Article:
Rwanda is now home to ten habituated groups of mountain gorillas that are scattered all over Volcanoes National Park. You’ll leave early in the morning for your briefing at the Park HQ and then in parties of eight will be taken to your allocated group with a guide and trackers. Gorilla trekking can be arduous – some of the groups wander high up the mountainsides – but it is always utterly rewarding. Take a look at Gorilla trekking safaris in Rwanda for further information on the experience, etiquette and tips on gorilla trekking. Encounters can never be guaranteed, but any time spent with them will never be forgotten.
Other Trips in Volcanoes National Park
You don’t have to track gorillas to go trekking in Volcanoes National Park – there are other interesting hiking trails here. Before your visit to the gorillas, a guided walk into the mountains can be good for acclimatisation. It also allows you to spend more time looking at the other wildlife in forest, and to gain a better understanding of the overall ecosystem.
One of the more popular routes is to the tomb of Dian Fossey and the Karisoke Research Centre she established, which takes a couple of hours of fairly steep walking. Another beautiful option is a day hike to the crater lake on Mount Bisoke.
Several other primates have made Volcanoes National Park their home too and it’s possible to track two troops of habituated golden monkeys, a totally different experience to gorilla tracking. Golden monkeys tend to inhabit the bamboo forests on the lower slopes, so the walk to reach them is relatively easy. Again, once you find them, you’ll have just an hour in their presence. They’re fast-moving little creatures, and very entertaining as they constantly swing through the bamboo or chase each other in circles all around you. They’re also very pretty, with shiny reddish-gold backs that blend in perfectly with the golden bamboo.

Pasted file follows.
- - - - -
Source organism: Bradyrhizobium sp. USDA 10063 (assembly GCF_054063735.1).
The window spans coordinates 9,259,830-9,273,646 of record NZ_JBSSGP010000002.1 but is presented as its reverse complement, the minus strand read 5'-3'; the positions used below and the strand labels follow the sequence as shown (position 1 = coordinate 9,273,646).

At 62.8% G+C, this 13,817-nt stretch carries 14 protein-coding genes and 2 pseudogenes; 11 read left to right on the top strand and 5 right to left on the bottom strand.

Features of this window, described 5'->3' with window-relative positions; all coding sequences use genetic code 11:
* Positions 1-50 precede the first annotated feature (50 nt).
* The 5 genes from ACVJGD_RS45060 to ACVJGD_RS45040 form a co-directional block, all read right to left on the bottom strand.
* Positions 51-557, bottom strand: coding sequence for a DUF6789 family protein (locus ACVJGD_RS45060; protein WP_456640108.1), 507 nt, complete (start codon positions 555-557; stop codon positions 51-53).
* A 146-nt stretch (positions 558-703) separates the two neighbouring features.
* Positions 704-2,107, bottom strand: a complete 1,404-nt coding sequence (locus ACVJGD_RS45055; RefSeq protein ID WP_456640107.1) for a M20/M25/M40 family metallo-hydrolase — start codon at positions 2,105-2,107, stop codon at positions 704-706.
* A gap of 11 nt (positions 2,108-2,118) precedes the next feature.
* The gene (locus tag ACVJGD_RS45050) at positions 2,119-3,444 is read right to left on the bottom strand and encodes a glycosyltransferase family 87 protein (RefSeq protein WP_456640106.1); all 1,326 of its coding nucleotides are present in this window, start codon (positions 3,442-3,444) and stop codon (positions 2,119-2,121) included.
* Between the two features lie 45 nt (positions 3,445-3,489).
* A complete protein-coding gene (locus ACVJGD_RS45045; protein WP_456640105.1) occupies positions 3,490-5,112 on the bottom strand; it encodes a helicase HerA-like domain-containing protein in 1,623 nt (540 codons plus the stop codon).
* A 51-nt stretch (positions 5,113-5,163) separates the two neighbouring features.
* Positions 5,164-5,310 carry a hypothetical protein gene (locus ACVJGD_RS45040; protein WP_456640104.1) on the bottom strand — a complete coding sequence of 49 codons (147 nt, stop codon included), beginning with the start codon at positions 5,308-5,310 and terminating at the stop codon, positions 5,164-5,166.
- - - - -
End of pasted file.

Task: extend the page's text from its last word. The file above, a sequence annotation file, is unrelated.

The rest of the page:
People are as much a part of Volcanoes National Park as its primates and a visit to one of the cultural centres in the area to gain an insight into local life and traditions is not only very interesting but also benefits the local communities and deters them from engaging in negative activities like poaching. Two very good examples are the SACOLA Cultural Centre, with excellent traditional Intore dancing, and Iby’Iwacu Cultural Village, both near Kinigi.
Wildlife of Volcanoes National Park
Even without mountain gorilla safaris, Volcanoes National Park would be fascinating. Its altitude ranges from about 2,500m to the peak of Karisimbi, at 4,500m, resulting in extensive bamboo forests and some of the last remaining afro-montane forest habitat on the planet. On the higher slopes you’ll find an almost otherworldly habitat of thick moors with endemic giant lobelia and groundsel.
As well as its infamous mountain gorillas, the Park harbours a spectacular array of rare and endangered animals and plants. There is a variety of other primates, including the endemic golden monkeys, plus forest elephants, buffalo, giant forest hogs (Africa’s largest swine), bushpigs, bushbucks, black-fronted duikers, spotted hyenas, and around 200 species of birds.